When I started homebrewing in 2010, I was hugely motivated by costs. I loved beer, and I was a broke university student. While not much has changed in regards to my situation (still a broke student as I decided to take on a couple graduate degrees), my attitude towards brewing has progressed.
Time efficiency > cost efficiency
I see now that the largest investment in my beers is not money, but time. Brew days are my favourite, but without many exceptions I have found myself optimizing my brewing process with respect to reducing work rather than to reduce or maintain my brewing costs. A couple examples:
- No sparge brewing: at the cost of a couple efficiency points and maybe a couple dollars worth of grain per brew, I’m no longer performing a sparge. This marginally shortens and simplifies my brew days.
- No starters: yeast starters are cool, and have me feeling like a mad scientist when I make them, but they’re also time consuming. Unless you are pressure canning extra wort, you’re probably using dried malt extract to make media, which isn’t all that cheap. What I do now is to follow the yeast manufacturer’s recommendations, and use one package of fresh liquid brewing culture per 5 gallons (rounding up). Use more if you’re brewing an especially strong beer. For my 14.5 gallon batches I’ll use 3 packages typically, which will cost me roughly twice as much as one package + the dried malt extract, and requires much less time investment.
- Less mess: while the sanitary stainless steel plumbing on my new brewery wasn’t cheap, one advantage of how I’ve set it up is that I do not require any hose changes during my brew days. In my experience, hose changes are when the messes happen. The sanitary fittings are easier to clean too. I’m not so disillusioned to think my brewery’s bling makes better beer, but I know that it improves my cleaning:brewing time ratio.
Healthy fermentation is the key
Paying closer attention to yeast and their fermentation environment is probably the best thing anyone can do for their brewing. A couple aspects to this:
- Sanitation: How clean? Super clean. Using sanitary fittings where I can makes this a bit easier for me. It’s also another argument to not make starters; I’d wager that the sanitary techniques of yeast labs are better than what any of us are able to achieve at home.
- Pitching temperatures: Don’t pitch until pitching temperature has been reached. Because of sanitation measures, waiting overnight or longer before pitching yeast should not result in any contamination. It’s worth being patient as to not stress your yeast.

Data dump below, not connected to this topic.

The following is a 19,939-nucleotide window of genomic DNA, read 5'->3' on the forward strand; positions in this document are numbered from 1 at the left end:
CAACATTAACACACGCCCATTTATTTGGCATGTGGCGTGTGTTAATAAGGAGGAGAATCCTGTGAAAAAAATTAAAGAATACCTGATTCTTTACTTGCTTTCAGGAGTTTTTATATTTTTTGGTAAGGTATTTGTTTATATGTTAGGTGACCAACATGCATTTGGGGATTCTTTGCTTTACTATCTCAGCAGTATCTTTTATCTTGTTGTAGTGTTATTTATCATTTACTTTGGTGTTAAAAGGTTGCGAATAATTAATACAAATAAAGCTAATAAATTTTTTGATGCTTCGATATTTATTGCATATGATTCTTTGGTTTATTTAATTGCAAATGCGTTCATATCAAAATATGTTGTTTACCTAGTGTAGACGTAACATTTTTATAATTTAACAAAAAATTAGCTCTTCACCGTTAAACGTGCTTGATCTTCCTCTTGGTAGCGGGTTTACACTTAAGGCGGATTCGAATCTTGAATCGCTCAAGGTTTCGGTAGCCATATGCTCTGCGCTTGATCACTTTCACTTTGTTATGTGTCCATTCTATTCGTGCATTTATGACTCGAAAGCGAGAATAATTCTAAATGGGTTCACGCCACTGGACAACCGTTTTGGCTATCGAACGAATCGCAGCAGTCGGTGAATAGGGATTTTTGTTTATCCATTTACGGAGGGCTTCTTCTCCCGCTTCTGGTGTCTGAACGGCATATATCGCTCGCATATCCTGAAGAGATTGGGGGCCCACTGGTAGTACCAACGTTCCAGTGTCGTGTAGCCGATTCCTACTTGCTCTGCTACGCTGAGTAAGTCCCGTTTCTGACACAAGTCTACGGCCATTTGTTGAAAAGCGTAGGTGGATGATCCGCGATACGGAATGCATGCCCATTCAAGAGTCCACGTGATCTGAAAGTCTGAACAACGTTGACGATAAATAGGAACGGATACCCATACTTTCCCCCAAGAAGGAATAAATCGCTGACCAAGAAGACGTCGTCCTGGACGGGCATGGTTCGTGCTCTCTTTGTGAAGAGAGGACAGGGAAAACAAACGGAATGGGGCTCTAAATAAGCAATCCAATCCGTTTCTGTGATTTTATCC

- Aeration: Proper aeration is necessary for yeast reproduction and healthy fermentation. Aerate at pitching temperature as oxygen is more soluble in wort at cooler temperates, prior to adding any brewing cultures.
- Fermentation temperature: Different yeasts shine under different conditions. Research these conditions, and then provide them!
When it comes to the hops
Using fresh ingredients is one of the more obvious parts to crafting a quality brew, here’s a couple other comments regarding the use of hops specifically:
- I prefer a first wort hop to a regular 60 minute boil addition for bittering
- Complicated hopping schedules are often unnecessary – there’s not much that can’t be done with a bittering addition and an aroma addition. Further, when using simple hop schedules, there are no complications with on-the-fly alterations to boil length in the event evaporation targets are missed. I hold that it is more important to hit target gravity and post boil volume than boil for exactly 60 or 90 minutes.
- If you are dry hopping, do so generously. A double dry hop is my preferred method. The first dry hop occurs while fermentation is slowing, and the second once fermentation has stopped. Hop compounds undergo biotransformation when in contact with active yeast, differentiating the dry hop character each stage contributes. If you doing a large dry hop (as I would advise), dividing your dry hops into 2 stages effectively doubles the hop contact area, optimizing dry hop character contribution. 2 days per dry hop stage is sufficient to transfer hop magic into your beer.
A couple other things
And a last few things that I think are key for great homebrew:
- If your water is chlorinated, treat for it
- Control the pH of your mash
- Take minimizing oxygen exposure to finished product very seriously
- Keep the brew day relaxed as possible
- Learn from each brew day, collect data and notes on everything, and share what you can.